When I first spoke to Stephanie Covington Armstrong almost a decade ago for a story about eating disorders in the BIPOC community, she told me, “I thought I was the only Black person who didn’t know how to eat.”

That feeling of isolation inspired Armstrong to write a book, aptly titled, Not All Black Girls Know How to Eat. “When I was in the midst of my eating disorder, it let me hide in plain sight,” she wrote. “...No one would have looked at my brown skin and been like, ‘That poor thing has a problem.’ It protected me in a way.”

Non-diet registered dietitian and Equip advisor, Christyna Johnson, MS, RDN, LDN, says that in her experience, Armstrong’s relationship to her race as a protective shield is common. “I have found in practice that this continues to be a theme for clients, and in many cases has been validated by a medical or mental health professional,” she says. “Those with eating disorders already deny the severity of what is happening for them, and having professionals who do not have the tools to provide an accurate diagnosis or intervention is part of the complex problem. For many that I have worked with, they receive praise for their efforts that are disordered in nature.”

Armstrong’s book was published in 2009, but according to experts, the problem persists: the vast majority of researchers, clinicians, and even community members still don’t understand how to recognize and treat eating disorders in Black people, and many struggling with EDs fall through the cracks, often never getting treatment at all.

The research that exists on eating disorders in the Black community

“Researching eating disorders in the Black community has been a journey,”Johnson says. “The research is sorely lacking, and many times is written through a white lens. Most eating disorder research, as we know, is conducted at higher levels of care or in university settings where there is less likely to be ethnic diversity. The research that has been published focuses primarily on the prevalence of binge eating disorder and the consequence of body size or the need to manipulate size/weight/shape after one has recovered to reduce the risk of chronic illness.”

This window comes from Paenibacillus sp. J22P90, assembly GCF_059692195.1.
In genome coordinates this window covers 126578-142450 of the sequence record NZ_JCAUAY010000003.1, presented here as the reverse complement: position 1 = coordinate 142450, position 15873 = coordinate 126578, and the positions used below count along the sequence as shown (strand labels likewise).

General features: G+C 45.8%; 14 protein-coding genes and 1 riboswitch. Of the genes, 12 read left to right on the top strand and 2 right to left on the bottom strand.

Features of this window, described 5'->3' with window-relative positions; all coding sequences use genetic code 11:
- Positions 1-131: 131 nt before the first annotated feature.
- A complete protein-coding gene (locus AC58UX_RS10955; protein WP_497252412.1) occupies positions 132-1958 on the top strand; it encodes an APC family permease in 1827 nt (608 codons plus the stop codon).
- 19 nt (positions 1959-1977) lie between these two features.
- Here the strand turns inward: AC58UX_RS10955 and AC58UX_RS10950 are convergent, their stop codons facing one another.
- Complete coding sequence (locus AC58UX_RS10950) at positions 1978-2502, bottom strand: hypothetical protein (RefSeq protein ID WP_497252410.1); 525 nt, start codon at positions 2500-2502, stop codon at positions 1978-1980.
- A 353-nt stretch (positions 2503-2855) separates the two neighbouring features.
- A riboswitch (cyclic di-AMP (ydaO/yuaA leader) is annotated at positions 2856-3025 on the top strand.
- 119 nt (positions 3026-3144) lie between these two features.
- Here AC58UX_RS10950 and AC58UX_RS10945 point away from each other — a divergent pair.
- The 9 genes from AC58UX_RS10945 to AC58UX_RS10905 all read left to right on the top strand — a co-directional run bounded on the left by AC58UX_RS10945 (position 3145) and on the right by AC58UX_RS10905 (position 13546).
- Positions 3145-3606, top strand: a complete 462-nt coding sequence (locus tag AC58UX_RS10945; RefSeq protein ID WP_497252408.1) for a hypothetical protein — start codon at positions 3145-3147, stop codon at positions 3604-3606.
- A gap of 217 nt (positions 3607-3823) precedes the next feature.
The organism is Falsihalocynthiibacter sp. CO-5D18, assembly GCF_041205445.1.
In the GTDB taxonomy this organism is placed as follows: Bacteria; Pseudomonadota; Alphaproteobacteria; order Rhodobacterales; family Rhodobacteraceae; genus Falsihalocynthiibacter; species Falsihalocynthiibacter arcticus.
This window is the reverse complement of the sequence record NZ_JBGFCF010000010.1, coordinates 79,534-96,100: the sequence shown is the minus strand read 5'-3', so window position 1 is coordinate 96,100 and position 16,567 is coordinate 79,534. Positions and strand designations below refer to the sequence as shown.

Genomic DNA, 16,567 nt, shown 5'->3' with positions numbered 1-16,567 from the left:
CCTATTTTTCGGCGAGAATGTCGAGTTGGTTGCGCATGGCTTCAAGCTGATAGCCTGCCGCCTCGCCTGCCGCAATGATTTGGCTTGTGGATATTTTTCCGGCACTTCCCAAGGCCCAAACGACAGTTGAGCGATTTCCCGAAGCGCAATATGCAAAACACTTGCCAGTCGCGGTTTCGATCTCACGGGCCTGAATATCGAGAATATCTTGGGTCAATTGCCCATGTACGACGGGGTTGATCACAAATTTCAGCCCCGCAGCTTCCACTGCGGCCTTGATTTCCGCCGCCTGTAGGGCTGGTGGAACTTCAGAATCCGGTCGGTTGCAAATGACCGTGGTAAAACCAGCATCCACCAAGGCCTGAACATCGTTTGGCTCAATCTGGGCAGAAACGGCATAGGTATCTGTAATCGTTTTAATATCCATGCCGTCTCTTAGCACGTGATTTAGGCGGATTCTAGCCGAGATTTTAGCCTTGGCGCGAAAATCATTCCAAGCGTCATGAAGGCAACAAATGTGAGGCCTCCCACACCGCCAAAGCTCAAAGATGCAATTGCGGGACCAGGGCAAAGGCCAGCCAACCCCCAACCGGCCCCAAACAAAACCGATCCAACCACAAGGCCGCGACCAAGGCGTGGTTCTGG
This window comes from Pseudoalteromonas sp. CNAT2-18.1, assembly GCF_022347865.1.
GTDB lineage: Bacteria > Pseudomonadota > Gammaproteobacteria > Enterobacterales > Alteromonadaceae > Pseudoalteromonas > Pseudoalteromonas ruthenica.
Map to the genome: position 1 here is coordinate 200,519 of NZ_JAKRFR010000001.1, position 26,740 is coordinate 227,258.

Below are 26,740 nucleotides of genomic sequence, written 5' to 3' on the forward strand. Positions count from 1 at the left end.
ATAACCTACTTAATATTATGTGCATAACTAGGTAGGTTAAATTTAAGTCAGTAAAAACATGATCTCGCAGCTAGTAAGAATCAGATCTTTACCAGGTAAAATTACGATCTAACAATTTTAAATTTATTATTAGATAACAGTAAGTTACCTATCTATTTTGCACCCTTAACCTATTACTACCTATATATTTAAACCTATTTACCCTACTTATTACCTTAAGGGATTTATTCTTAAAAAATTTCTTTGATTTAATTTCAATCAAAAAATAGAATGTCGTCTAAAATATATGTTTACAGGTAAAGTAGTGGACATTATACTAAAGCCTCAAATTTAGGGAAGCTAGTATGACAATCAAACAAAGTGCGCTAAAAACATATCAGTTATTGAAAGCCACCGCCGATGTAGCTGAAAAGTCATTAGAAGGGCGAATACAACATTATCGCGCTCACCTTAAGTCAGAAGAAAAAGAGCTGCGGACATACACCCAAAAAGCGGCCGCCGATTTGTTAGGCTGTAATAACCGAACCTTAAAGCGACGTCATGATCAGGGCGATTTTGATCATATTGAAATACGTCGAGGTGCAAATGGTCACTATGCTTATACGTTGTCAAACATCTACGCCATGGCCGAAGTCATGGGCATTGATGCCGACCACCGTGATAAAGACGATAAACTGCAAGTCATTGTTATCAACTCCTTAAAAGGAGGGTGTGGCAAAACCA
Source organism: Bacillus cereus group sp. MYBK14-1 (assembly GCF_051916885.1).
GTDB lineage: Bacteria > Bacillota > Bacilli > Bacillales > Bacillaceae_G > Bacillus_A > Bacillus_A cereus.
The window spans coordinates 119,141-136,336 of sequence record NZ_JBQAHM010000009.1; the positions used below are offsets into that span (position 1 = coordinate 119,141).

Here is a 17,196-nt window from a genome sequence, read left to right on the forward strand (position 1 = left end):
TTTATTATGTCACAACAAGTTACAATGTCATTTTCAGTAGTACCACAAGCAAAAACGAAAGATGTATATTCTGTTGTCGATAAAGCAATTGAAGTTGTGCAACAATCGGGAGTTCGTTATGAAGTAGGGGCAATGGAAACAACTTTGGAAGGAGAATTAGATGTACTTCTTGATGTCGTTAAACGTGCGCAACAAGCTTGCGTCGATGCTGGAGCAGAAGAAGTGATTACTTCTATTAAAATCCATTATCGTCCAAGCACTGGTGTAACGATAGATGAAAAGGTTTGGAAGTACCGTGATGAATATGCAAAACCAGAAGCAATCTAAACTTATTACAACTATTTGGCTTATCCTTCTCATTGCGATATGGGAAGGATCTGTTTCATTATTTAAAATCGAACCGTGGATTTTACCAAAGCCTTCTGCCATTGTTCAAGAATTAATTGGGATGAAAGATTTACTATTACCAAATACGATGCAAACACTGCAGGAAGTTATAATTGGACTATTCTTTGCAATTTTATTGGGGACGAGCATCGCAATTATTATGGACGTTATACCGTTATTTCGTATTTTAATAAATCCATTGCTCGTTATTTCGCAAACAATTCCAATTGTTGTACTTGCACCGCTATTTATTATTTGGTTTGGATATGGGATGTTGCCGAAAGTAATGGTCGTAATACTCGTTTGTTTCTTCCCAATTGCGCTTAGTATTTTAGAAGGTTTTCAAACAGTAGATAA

To Johnson’s point, perhaps the most well-known research on the topic of eating disorders in the Black community was published over two decades ago. In a 2000 study, researcher Ruth Striegel Weissman found that young black women were just as likely as their white counterparts to report binge eating or vomiting and even more likely to report fasting and laxative and diuretic abuse.

One particular piece of research that has stuck with Armstrong is a 2009 study from the University of Southern California that found Black girls were 50 percent more likely than white girls to have bulimia. “This was one of the most important studies in the past twenty years,” she says. According to the researchers, girls from families in the lowest income bracket were also significantly more likely to experience bulimia than their wealthier peers.

While these specific areas of research have dominated the limited scientific landscape that exists around eating disorders in the Black community, Johnson points out there . “There is plenty of room for research exploring minority stress and the incidence of eating disorders, minority stress in the context of the treatment environment, the impact of media, and the medical interactions individuals encounter in the process of getting a diagnosis,” she says.